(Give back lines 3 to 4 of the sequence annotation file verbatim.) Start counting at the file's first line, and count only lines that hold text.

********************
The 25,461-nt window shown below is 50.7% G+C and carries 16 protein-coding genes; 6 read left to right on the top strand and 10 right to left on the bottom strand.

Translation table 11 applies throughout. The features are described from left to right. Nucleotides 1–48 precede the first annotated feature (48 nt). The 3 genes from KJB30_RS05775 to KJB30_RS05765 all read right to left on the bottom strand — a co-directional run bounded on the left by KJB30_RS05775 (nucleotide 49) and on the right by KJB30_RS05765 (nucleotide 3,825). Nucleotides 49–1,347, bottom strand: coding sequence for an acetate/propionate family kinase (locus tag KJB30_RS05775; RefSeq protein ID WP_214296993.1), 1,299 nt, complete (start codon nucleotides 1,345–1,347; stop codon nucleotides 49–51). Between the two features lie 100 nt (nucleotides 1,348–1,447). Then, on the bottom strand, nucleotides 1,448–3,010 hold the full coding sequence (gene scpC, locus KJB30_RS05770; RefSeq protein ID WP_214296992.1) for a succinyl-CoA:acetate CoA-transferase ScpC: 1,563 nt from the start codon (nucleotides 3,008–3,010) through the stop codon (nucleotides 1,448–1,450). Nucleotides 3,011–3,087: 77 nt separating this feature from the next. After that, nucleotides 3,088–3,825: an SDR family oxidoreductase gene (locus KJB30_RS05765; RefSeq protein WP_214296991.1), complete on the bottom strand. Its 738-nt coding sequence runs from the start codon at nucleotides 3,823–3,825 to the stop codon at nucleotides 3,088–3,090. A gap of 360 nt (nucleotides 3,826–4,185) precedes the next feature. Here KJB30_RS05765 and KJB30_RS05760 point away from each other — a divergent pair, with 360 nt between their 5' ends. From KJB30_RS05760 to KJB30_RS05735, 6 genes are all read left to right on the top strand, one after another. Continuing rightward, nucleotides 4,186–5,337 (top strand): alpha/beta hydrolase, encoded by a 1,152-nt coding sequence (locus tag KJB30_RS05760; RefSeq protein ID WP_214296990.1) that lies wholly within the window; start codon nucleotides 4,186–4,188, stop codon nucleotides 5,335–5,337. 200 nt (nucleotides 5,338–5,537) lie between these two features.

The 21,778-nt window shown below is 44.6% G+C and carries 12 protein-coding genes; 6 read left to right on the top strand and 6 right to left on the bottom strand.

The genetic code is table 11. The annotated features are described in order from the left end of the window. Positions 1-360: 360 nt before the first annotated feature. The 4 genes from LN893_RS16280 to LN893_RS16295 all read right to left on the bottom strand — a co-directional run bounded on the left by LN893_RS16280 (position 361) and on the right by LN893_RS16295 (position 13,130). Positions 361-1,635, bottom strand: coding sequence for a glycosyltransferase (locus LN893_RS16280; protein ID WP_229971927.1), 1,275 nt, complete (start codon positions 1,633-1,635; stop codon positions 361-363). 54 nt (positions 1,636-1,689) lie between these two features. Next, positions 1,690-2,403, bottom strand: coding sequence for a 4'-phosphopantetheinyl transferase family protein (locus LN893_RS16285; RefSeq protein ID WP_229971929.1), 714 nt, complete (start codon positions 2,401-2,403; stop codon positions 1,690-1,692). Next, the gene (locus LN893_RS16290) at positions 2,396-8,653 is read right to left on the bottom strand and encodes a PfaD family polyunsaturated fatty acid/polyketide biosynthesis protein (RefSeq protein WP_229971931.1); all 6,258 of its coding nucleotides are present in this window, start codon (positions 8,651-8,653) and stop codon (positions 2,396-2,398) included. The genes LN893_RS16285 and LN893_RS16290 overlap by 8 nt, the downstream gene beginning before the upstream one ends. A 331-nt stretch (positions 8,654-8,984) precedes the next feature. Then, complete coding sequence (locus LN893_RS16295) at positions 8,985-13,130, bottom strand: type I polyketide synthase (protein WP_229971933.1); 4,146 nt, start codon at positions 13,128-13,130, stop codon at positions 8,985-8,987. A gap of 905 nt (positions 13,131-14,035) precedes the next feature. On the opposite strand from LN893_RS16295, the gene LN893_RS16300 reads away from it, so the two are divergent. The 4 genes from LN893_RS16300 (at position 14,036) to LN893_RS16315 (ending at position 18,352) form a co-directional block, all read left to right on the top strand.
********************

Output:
The 21,778-nt window shown below is 44.6% G+C and carries 12 protein-coding genes; 6 read left to right on the top strand and 6 right to left on the bottom strand.

The genetic code is table 11. The annotated features are described in order from the left end of the window. Positions 1-360: 360 nt before the first annotated feature. The 4 genes from LN893_RS16280 to LN893_RS16295 all read right to left on the bottom strand — a co-directional run bounded on the left by LN893_RS16280 (position 361) and on the right by LN893_RS16295 (position 13,130). Positions 361-1,635, bottom strand: coding sequence for a glycosyltransferase (locus LN893_RS16280; protein ID WP_229971927.1), 1,275 nt, complete (start codon positions 1,633-1,635; stop codon positions 361-363). 54 nt (positions 1,636-1,689) lie between these two features. Next, positions 1,690-2,403, bottom strand: coding sequence for a 4'-phosphopantetheinyl transferase family protein (locus LN893_RS16285; RefSeq protein ID WP_229971929.1), 714 nt, complete (start codon positions 2,401-2,403; stop codon positions 1,690-1,692). Next, the gene (locus LN893_RS16290) at positions 2,396-8,653 is read right to left on the bottom strand and encodes a PfaD family polyunsaturated fatty acid/polyketide biosynthesis protein (RefSeq protein WP_229971931.1); all 6,258 of its coding nucleotides are present in this window, start codon (positions 8,651-8,653) and stop codon (positions 2,396-2,398) included. The genes LN893_RS16285 and LN893_RS16290 overlap by 8 nt, the downstream gene beginning before the upstream one ends. A 331-nt stretch (positions 8,654-8,984) precedes the next feature. Then, complete coding sequence (locus LN893_RS16295) at positions 8,985-13,130, bottom strand: type I polyketide synthase (protein WP_229971933.1); 4,146 nt, start codon at positions 13,128-13,130, stop codon at positions 8,985-8,987. A gap of 905 nt (positions 13,131-14,035) precedes the next feature. On the opposite strand from LN893_RS16295, the gene LN893_RS16300 reads away from it, so the two are divergent. The 4 genes from LN893_RS16300 (at position 14,036) to LN893_RS16315 (ending at position 18,352) form a co-directional block, all read left to right on the top strand.